Piobaireachd/Pipe Music is the startling new solo recording by piper and multi-instrumentalist Fraser Fifield. It features a collection of tracks recorded following Fifield’s deep re-examination, during lockdown, of what he calls “that ancient, slightly mysterious music associated with the Scottish bagpipe.”
A musician whose work over the past twenty years has found him collaborating with Indian, Bulgarian and Argentinian colleagues, as well as appearing with Scottish Gaelic-world music band Capercaillie, jazz guitarist Graeme Stephen, chamber music adventurists Mr Falls Chamber, the Afro Celt Sound System and the mammoth Grit Orchestra, Fifield began his musical life playing the Highland pipes in his adopted Aberdeenshire.
Taking lessons with his local GP in Aboyne, Dr Jack Taylor, himself a gold-medal-winning exponent of piobaireachd and for many years the chairman of the Piobaireachd Society, Fifield became – and has remained – fascinated with piobaireachd from the age of eleven.
While adding whistle, saxophone, clarinet and kaval (the Balkan end-blown flute) to his repertoire over the years, Fifield has often applied the phrasing and techniques associated with piobaireachd, sometimes known as “the classical music of the Highland bagpipe,” to his own compositions and improvisations.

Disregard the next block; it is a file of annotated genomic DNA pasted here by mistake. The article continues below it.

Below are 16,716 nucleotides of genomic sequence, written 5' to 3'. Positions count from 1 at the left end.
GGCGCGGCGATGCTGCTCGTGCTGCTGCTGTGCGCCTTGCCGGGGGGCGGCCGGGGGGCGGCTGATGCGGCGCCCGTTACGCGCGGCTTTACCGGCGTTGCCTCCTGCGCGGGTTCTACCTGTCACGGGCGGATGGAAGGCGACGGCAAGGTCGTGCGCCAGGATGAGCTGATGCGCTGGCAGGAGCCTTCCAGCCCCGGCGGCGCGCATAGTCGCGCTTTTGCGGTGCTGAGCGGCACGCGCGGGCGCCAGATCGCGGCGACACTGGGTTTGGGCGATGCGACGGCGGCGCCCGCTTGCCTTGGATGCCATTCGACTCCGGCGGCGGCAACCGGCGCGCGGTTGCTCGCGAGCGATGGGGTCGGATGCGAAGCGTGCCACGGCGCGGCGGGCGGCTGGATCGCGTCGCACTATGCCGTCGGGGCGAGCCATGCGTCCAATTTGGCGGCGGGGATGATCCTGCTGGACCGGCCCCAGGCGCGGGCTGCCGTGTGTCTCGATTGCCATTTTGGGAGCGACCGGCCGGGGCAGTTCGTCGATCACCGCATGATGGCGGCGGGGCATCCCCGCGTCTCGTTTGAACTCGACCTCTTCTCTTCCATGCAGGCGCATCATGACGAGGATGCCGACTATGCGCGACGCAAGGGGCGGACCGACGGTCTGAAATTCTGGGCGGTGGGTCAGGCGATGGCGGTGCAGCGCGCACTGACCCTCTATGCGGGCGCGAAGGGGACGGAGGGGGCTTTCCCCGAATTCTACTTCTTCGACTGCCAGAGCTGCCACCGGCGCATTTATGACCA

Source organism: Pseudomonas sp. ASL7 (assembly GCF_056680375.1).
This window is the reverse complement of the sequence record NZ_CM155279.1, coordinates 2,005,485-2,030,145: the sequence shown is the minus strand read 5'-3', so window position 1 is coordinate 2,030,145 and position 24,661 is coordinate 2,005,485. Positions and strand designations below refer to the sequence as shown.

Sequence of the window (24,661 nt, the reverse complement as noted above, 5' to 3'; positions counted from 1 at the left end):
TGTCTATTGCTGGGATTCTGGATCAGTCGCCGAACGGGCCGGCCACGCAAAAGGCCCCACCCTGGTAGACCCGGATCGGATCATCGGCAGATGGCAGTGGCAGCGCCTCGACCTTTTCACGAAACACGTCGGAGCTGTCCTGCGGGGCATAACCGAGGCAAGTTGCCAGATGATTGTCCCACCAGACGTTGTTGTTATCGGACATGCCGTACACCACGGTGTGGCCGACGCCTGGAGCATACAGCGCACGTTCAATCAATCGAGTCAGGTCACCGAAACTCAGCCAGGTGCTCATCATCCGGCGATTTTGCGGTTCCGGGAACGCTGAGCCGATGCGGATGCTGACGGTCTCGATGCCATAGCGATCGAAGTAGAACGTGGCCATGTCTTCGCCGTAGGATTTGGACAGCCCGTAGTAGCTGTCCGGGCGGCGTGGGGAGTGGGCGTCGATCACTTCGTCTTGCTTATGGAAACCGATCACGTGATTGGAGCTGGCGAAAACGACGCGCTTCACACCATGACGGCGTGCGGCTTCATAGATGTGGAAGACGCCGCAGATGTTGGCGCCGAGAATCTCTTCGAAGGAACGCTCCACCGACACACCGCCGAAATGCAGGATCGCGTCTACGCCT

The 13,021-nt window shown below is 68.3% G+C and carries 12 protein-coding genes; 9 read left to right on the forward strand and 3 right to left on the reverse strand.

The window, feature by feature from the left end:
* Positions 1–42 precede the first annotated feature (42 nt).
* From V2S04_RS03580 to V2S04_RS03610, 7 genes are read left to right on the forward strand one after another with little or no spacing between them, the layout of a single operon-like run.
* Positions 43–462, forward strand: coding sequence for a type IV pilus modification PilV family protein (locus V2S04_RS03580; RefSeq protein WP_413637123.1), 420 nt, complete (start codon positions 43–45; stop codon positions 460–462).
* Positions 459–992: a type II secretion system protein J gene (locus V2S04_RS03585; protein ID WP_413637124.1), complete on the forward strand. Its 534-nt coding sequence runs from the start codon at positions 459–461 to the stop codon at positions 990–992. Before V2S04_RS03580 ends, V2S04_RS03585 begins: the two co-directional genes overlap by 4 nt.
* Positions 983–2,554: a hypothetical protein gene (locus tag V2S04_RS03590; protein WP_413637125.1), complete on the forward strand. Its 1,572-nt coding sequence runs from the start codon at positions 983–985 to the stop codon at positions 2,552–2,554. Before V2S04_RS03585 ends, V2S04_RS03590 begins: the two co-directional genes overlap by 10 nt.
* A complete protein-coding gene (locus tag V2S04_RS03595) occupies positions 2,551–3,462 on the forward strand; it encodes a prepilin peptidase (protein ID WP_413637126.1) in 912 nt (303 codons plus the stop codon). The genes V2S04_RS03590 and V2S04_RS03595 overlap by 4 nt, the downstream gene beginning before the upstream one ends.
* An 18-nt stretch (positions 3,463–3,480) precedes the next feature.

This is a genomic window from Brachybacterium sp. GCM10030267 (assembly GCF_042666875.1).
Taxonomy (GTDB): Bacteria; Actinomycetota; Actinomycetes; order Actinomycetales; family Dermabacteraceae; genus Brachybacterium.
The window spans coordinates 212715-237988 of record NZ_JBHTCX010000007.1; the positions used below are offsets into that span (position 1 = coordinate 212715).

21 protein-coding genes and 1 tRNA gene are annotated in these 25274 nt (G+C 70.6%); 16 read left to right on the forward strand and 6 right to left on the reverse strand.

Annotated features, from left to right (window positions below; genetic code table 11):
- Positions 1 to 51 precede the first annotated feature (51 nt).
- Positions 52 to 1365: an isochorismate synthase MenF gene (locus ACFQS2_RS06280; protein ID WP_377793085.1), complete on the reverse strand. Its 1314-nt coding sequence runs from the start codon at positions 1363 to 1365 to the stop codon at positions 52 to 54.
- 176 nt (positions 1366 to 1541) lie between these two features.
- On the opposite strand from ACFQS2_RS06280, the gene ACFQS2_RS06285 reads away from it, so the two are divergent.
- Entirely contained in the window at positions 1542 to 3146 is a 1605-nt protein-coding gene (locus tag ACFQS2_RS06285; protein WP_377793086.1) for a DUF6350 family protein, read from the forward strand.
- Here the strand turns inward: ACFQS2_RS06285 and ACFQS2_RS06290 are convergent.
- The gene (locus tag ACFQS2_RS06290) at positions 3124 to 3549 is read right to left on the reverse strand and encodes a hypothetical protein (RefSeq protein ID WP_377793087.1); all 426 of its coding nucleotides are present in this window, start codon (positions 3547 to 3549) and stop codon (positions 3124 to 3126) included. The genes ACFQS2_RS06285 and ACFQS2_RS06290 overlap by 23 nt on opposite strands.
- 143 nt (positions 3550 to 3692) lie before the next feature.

In lockdown, Fifield explored and re-imagined ancient tunes, including The Flame of Wrath for Squinting Patrick, from the 17th century and attributed to Donald Mòr MacCrimmon, and The Lament for the Old Sword. The former, which commemorates an act of terrible retribution, features soprano saxophone, clarinet and whistle embellishing the bagpipe melody and the latter finds whistle and soprano saxophones vividly reinterpreting traditional piobaireachd variations.
Piobaireachd/Pipe Music also features Fifield’s own compositions, including Being in Time, a Border pipes, saxophones, whistles and kaval multi-tracked odyssey in dedication to his late friend, the pipe maker Nigel Richard, and In Regard to That Matter, which was commissioned from the RareTunes Scottish music archive and composed in the spirit of the album.
Improvisation on Whistle acknowledges both the alap of north Indian ragas and the urlar, or ground, of a piobaireachd. This reflects Fifield’s experience of playing with Indian masters including Zakir Hussain and his conviction that Scottish piping once involved much more improvisation than it does today.
“I have a theory that improvisation is simply inherent to the human musical experience and I would posit an improvisatory route to the music we now call piobaireachd,“ he says. “I suppose it might be impossible to prove but it makes sense to me and I’m happiest when creating afresh – that interesting mix of performer and composer at the same time.”
The word ‘piobaireachd’ literally means pipe playing or pipe music but is now used to describe the classical music of the Great Highland Bagpipe. It is also known as ‘ceòl mór’ (meaning the big music) to distinguish it from marches, reels, jigs and strathspeys, which are referred to as ‘ceòl beag’ (the little music). When and where piobaireachd first emerged is unknown but the MacCrimmon family, from Skye, who were hereditary pipers to the MacLeods of Dunvegan have been described as its inventors and were certainly its most respected upholders. A piobaireachd consists of a theme, or ground, moving through progressively intricate variations before finally restating the opening phrases.